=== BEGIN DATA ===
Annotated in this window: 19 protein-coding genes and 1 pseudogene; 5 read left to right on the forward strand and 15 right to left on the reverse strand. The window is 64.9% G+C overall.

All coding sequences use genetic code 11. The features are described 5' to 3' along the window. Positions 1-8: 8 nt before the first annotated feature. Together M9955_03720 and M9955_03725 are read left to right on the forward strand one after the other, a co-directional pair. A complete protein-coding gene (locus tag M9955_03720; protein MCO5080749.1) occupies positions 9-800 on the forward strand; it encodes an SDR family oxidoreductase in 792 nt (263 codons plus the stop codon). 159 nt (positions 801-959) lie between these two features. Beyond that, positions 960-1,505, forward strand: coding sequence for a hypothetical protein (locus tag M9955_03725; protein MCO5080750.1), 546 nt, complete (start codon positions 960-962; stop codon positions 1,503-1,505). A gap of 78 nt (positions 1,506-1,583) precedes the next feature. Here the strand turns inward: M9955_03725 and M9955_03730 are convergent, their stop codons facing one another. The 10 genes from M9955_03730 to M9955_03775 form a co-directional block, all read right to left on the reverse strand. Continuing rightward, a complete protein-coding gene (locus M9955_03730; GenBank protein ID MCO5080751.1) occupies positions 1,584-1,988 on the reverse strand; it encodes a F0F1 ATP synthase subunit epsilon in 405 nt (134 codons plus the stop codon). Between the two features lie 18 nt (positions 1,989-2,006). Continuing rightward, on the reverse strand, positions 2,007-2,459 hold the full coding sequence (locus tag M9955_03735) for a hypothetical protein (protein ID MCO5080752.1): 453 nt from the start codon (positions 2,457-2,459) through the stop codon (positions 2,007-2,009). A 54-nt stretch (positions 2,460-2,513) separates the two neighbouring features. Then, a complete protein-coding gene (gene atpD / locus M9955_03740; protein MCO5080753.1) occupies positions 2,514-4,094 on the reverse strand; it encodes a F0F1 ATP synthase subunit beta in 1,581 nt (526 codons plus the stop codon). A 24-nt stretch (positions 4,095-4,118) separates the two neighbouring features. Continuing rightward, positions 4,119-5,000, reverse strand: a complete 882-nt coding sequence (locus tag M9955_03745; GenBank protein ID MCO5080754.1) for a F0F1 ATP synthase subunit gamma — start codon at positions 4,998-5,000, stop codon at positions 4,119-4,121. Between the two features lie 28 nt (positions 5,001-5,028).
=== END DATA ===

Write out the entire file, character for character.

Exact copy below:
Annotated in this window: 19 protein-coding genes and 1 pseudogene; 5 read left to right on the forward strand and 15 right to left on the reverse strand. The window is 64.9% G+C overall.

All coding sequences use genetic code 11. The features are described 5' to 3' along the window. Positions 1-8: 8 nt before the first annotated feature. Together M9955_03720 and M9955_03725 are read left to right on the forward strand one after the other, a co-directional pair. A complete protein-coding gene (locus tag M9955_03720; protein MCO5080749.1) occupies positions 9-800 on the forward strand; it encodes an SDR family oxidoreductase in 792 nt (263 codons plus the stop codon). 159 nt (positions 801-959) lie between these two features. Beyond that, positions 960-1,505, forward strand: coding sequence for a hypothetical protein (locus tag M9955_03725; protein MCO5080750.1), 546 nt, complete (start codon positions 960-962; stop codon positions 1,503-1,505). A gap of 78 nt (positions 1,506-1,583) precedes the next feature. Here the strand turns inward: M9955_03725 and M9955_03730 are convergent, their stop codons facing one another. The 10 genes from M9955_03730 to M9955_03775 form a co-directional block, all read right to left on the reverse strand. Continuing rightward, a complete protein-coding gene (locus M9955_03730; GenBank protein ID MCO5080751.1) occupies positions 1,584-1,988 on the reverse strand; it encodes a F0F1 ATP synthase subunit epsilon in 405 nt (134 codons plus the stop codon). Between the two features lie 18 nt (positions 1,989-2,006). Continuing rightward, on the reverse strand, positions 2,007-2,459 hold the full coding sequence (locus tag M9955_03735) for a hypothetical protein (protein ID MCO5080752.1): 453 nt from the start codon (positions 2,457-2,459) through the stop codon (positions 2,007-2,009). A 54-nt stretch (positions 2,460-2,513) separates the two neighbouring features. Then, a complete protein-coding gene (gene atpD / locus M9955_03740; protein MCO5080753.1) occupies positions 2,514-4,094 on the reverse strand; it encodes a F0F1 ATP synthase subunit beta in 1,581 nt (526 codons plus the stop codon). A 24-nt stretch (positions 4,095-4,118) separates the two neighbouring features. Continuing rightward, positions 4,119-5,000, reverse strand: a complete 882-nt coding sequence (locus tag M9955_03745; GenBank protein ID MCO5080754.1) for a F0F1 ATP synthase subunit gamma — start codon at positions 4,998-5,000, stop codon at positions 4,119-4,121. Between the two features lie 28 nt (positions 5,001-5,028).